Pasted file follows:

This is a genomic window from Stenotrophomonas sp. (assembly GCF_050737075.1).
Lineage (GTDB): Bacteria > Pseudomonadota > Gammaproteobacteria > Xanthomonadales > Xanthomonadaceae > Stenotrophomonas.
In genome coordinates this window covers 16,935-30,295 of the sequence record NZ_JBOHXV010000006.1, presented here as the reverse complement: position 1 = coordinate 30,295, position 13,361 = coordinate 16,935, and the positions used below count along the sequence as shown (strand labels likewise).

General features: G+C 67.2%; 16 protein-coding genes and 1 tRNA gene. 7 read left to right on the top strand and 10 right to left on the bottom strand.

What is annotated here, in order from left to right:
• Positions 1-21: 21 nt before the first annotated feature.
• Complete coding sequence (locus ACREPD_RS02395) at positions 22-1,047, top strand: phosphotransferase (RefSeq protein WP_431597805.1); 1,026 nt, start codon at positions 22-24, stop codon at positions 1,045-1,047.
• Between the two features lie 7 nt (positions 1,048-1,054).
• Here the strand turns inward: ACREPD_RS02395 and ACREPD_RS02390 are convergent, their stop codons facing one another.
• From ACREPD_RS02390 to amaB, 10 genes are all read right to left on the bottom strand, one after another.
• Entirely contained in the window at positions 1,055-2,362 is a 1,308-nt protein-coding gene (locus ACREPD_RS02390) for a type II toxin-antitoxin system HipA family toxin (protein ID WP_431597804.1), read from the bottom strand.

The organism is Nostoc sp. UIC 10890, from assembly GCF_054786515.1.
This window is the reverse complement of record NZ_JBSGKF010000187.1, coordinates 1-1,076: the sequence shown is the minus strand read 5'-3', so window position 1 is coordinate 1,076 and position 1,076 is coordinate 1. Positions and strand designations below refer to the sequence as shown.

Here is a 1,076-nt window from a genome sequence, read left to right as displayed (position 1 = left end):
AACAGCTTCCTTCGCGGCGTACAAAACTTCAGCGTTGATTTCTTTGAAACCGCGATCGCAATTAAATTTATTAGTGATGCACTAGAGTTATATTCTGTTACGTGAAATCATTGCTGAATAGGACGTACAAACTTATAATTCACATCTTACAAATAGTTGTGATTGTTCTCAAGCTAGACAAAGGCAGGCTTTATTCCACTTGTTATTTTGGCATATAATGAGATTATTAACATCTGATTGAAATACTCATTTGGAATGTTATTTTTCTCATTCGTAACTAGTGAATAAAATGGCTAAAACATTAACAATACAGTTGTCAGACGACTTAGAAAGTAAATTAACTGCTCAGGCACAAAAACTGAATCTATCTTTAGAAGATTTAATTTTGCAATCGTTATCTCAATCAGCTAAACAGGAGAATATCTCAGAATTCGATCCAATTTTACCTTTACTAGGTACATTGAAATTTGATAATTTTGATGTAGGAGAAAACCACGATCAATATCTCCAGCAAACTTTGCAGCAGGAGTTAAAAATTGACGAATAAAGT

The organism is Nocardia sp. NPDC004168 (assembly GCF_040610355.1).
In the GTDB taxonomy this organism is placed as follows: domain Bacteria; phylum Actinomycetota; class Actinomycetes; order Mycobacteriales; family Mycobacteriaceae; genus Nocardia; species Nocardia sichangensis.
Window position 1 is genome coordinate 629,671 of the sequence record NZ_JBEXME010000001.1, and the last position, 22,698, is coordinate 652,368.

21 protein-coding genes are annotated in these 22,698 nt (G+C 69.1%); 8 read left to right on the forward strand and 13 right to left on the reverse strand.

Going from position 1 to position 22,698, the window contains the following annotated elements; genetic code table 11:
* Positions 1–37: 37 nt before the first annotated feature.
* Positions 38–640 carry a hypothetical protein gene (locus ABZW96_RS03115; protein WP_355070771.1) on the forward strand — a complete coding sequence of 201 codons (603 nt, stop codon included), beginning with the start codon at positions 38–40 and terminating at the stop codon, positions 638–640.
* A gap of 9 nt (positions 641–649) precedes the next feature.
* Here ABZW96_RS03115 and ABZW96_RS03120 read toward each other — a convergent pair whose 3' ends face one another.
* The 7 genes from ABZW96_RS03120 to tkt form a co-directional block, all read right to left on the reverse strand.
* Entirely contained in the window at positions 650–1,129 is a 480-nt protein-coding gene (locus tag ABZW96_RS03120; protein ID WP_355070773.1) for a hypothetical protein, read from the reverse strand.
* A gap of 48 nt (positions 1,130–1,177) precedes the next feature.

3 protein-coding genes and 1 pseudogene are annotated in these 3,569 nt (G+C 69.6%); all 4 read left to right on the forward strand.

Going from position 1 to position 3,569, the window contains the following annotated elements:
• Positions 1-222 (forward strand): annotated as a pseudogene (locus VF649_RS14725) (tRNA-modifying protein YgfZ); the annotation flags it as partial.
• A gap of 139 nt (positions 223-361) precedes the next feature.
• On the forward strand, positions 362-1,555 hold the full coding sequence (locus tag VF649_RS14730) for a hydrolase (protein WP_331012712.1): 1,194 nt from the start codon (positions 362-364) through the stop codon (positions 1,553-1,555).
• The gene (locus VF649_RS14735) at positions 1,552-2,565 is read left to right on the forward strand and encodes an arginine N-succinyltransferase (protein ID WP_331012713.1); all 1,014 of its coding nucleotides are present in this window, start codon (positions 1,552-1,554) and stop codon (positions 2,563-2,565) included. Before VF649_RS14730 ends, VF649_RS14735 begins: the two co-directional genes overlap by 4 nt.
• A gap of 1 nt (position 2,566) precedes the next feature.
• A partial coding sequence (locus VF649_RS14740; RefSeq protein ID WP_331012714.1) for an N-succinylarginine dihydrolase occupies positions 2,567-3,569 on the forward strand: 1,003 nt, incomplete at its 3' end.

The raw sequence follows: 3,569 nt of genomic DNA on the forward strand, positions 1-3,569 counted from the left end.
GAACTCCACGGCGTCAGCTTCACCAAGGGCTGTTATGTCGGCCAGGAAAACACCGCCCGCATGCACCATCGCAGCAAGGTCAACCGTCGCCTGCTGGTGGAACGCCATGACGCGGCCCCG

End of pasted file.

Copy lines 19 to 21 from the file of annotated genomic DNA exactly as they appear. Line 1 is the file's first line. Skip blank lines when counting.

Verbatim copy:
21 protein-coding genes are annotated in these 22,698 nt (G+C 69.1%); 8 read left to right on the forward strand and 13 right to left on the reverse strand.

Going from position 1 to position 22,698, the window contains the following annotated elements; genetic code table 11:
* Positions 1–37: 37 nt before the first annotated feature.